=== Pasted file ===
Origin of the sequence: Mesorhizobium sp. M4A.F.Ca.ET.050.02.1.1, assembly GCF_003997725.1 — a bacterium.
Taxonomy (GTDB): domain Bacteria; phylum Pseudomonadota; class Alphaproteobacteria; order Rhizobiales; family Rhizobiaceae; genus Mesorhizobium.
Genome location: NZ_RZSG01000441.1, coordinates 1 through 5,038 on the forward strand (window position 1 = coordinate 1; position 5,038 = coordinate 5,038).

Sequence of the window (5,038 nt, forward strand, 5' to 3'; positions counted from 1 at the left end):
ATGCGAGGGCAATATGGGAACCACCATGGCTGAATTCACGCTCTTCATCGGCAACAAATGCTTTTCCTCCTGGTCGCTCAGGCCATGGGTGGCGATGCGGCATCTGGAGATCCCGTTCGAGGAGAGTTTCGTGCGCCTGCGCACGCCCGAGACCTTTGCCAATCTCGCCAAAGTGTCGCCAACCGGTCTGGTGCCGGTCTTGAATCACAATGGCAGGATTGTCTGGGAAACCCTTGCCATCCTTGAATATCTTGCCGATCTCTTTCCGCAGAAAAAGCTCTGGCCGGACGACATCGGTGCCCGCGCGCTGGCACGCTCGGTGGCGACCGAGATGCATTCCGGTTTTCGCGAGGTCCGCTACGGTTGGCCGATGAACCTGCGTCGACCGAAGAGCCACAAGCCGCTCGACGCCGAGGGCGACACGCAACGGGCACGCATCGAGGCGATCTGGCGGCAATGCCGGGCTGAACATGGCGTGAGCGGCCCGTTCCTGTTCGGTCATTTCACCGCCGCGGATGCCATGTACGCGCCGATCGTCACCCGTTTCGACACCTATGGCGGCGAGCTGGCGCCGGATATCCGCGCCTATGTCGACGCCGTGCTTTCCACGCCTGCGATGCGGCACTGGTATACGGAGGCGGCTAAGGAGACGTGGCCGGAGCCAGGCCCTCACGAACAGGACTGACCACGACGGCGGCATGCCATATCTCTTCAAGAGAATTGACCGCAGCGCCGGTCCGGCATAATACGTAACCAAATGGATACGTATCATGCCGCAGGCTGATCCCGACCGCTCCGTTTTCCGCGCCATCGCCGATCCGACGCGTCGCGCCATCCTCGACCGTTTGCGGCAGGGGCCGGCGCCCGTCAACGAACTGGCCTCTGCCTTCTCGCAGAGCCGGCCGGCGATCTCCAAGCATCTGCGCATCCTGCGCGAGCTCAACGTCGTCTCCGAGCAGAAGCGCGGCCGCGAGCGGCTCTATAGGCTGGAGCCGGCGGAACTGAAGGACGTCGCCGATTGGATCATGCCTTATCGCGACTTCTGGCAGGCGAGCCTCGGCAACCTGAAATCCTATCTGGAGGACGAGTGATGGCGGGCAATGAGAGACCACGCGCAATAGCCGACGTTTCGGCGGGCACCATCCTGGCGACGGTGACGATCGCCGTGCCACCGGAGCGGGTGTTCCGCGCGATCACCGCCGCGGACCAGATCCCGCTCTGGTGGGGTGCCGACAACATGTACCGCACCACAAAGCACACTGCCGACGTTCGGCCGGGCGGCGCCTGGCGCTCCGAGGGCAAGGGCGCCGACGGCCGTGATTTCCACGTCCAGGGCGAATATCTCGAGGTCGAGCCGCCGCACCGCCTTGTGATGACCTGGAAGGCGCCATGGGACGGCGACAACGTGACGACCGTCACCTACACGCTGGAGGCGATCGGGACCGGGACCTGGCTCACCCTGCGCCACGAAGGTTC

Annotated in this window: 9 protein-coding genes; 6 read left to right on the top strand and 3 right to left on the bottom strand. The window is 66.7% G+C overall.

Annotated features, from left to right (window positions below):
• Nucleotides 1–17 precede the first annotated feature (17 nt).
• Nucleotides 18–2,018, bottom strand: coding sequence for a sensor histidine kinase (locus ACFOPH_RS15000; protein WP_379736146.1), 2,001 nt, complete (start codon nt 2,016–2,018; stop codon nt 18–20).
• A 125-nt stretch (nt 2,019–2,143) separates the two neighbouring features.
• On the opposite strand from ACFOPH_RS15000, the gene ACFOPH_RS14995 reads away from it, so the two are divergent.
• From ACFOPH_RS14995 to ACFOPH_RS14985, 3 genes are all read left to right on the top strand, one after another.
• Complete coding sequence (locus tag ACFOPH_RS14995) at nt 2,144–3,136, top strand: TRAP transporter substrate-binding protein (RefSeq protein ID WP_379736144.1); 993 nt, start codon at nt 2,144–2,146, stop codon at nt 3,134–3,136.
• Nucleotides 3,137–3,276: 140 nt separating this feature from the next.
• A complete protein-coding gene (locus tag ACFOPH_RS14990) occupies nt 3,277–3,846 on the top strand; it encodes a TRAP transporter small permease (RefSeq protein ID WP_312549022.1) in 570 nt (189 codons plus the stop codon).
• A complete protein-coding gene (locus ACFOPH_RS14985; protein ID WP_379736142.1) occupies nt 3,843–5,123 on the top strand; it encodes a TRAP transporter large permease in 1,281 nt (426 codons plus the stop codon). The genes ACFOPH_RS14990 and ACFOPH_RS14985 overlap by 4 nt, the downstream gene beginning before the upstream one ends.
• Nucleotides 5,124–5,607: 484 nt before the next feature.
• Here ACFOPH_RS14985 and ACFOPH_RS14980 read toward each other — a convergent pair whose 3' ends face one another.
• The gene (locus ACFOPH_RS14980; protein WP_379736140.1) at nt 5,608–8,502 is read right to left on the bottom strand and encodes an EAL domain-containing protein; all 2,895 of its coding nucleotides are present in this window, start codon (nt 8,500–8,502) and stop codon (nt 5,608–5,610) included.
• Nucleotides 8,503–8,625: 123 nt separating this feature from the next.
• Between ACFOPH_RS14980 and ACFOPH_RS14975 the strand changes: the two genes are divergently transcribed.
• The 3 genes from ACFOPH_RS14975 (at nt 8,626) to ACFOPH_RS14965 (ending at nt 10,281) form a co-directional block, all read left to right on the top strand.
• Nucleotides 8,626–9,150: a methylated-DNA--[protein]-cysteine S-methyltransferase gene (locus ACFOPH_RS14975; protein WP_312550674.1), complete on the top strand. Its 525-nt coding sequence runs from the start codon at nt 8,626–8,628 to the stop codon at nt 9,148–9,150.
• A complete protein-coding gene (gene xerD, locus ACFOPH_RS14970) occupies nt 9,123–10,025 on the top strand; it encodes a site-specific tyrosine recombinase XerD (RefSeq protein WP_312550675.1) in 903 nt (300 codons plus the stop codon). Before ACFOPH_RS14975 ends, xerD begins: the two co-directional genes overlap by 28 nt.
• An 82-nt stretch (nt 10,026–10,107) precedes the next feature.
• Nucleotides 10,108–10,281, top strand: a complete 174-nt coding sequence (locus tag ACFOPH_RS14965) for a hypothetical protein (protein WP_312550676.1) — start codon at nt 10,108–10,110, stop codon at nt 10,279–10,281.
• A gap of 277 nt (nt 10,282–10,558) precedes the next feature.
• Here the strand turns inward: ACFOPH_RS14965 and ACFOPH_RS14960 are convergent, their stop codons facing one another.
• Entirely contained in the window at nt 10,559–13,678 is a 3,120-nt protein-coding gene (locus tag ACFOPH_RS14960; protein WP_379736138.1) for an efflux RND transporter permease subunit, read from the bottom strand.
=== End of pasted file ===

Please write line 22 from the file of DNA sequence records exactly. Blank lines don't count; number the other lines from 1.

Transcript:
• The 3 genes from ACFOPH_RS14975 (at nt 8,626) to ACFOPH_RS14965 (ending at nt 10,281) form a co-directional block, all read left to right on the top strand.